The amendment has the backing of the Association of Chief Officers of Probation. I hope very much that the arguments put forward by the noble and learned Lord the Lord Chief Justice and by the noble Lord, Lord Windlesham, will be taken into account and that fines can be included as an alternative in the clause.

Lord Brennan: My Lords, in my view, the amendment is unnecessary and unhelpful because it would undermine the effectiveness of the new system for dealing with breach of community orders, at which Clause 50 is directed. There are three reasons for my disagreement. First, if fines become an alternative, the amendment would produce an inconsistency in sentencing. Those on the Benches opposite will remember the events of 1991 when the Criminal Justice Act introduced the concept of unit fines, which was rapidly withdrawn--in fact, abolished--by the Criminal Justice Act 1993. That piece of history is not put forward critically but merely to indicate the complexity with which the philosophy of fines has affected this House and the courts. There is no philosophy. We are now left with Section 18, as

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amended in the 1991 Act, which leaves a wide and ill-defined scope to the power to impose a fine. The court must reflect the seriousness of the offence and the offender's financial circumstances.

In that loosely-defined regime, one can readily see, despite the good intentions of those proposing the amendment, that many courts will treat the possibility of a fine as a cheap and easy alternative, which, in some cases, they will adopt, while in others they will go to the other extreme. However, in either event, they will undermine the effectiveness of the alternative penalties of curfew or a community punishment order. The state of thinking about fines has led a distinguished academic to talk about the "diversity and indiscipline" with which courts apply them. Hence my first reason; namely, that there is a real risk that the amendment would introduce inconsistent sentencing.

My second reason is practicality. Many of those who will be in breach of such orders as we are concerned with will be living upon the minimum state security benefits to which they are entitled. A fine may have some punitive effect on a rich or well off defendant; it will always have a serious punitive effect on someone on a minimum income. If the state has designed that income to reflect the minimum that is necessary for ordinary life, to impose a fine on such a person is immediately to put him or her below the standard which the state has said is the minimum that is reasonably acceptable. That hardly becomes a theory of effective penal reform. It is therefore, I submit, impractical.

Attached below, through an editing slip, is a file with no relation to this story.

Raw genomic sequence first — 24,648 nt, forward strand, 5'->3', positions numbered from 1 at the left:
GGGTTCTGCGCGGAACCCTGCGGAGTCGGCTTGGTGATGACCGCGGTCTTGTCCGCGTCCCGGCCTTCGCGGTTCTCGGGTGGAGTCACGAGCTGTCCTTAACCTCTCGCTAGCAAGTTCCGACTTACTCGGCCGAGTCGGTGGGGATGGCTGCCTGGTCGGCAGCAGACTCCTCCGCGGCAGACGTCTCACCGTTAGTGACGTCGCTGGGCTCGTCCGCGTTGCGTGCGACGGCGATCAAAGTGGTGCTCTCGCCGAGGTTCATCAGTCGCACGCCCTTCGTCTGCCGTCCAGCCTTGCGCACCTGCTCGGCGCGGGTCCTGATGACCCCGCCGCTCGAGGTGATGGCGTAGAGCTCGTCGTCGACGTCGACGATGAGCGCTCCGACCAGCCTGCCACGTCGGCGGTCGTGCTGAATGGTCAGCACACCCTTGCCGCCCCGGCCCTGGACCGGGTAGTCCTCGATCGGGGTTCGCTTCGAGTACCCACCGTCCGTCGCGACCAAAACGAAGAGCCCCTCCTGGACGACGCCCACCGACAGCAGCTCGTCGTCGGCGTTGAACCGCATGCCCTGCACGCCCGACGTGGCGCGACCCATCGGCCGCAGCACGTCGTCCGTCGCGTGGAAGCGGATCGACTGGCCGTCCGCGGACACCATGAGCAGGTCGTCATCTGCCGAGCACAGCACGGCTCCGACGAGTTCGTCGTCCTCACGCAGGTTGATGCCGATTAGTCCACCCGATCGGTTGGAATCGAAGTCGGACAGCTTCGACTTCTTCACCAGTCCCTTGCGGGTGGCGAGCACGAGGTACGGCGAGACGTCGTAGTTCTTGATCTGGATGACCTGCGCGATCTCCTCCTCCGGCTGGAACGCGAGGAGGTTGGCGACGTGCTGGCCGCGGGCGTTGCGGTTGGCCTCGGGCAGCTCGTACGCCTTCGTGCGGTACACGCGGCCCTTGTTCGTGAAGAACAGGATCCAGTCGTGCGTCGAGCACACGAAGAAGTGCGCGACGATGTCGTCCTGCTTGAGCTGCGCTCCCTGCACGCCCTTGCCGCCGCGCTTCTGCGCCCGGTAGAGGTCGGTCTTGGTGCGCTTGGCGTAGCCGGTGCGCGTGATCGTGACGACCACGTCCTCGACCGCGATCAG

Finally--this is perhaps much the most important point--if introduced, fines imposed on this kind of offender create the real risk that because they cannot afford to pay they will reoffend. I can find only one piece of research carried out by the Home Office in 1973 based upon reasonable data. It sought to investigate the effect of courts imposing fines on probationers and consequent reoffending. The data led the study to conclude that there was a consistent tendency for probationers who had been fined to have a relatively high failure rate; in other words, to reoffend. The literature is based on reasonable data and is against the concept of fining those who are the subject of conditional orders such as community orders.

I hope that my noble and learned friend the Attorney-General will deal with my next point. The terms of the amendment appear to suggest that the fine will be an additional penalty rather than an alternative one. However, I shall leave that to him to explain. I conclude by opposing the amendment on the basis that a reasoned critique shows it to be inappropriate.

Baroness Blatch: My Lords, the noble Lord, Lord Brennan, made some interesting points about fines. I do not know whether he will be present when we discuss the proposal in Clause 69 to double fines for another group of people to whom many of the arguments made by the noble Lord apply.

I shall leave my noble friend to respond to some of the detailed technical points made by the noble Lord, Lord Brennan. However, my understanding of the

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amendment is that it seeks to increase the choices available to the courts which have at least one primary obligation; namely, to mete out the most effective and appropriate punishment for the criminal activity that has been committed by the person before them. The amendment offers one further option to the courts; namely, to be able to consider a fine alongside all the other available measures. If the imposition of a fine is appropriate and has the effect of appropriately punishing an individual, why deny the court that choice?

The noble Lord, Lord Brennan, made some interesting points on the effect of the imposition of a fine and the impact on the effectiveness of the proposals that the noble and learned Lord is defending on behalf of the Government. I look forward to hearing my noble friend address the points I mentioned. As I say, I hope that the noble Lord, Lord Brennan, will repeat some of the arguments he has made when we discuss the option of a fine for parents whose children are truanting from school.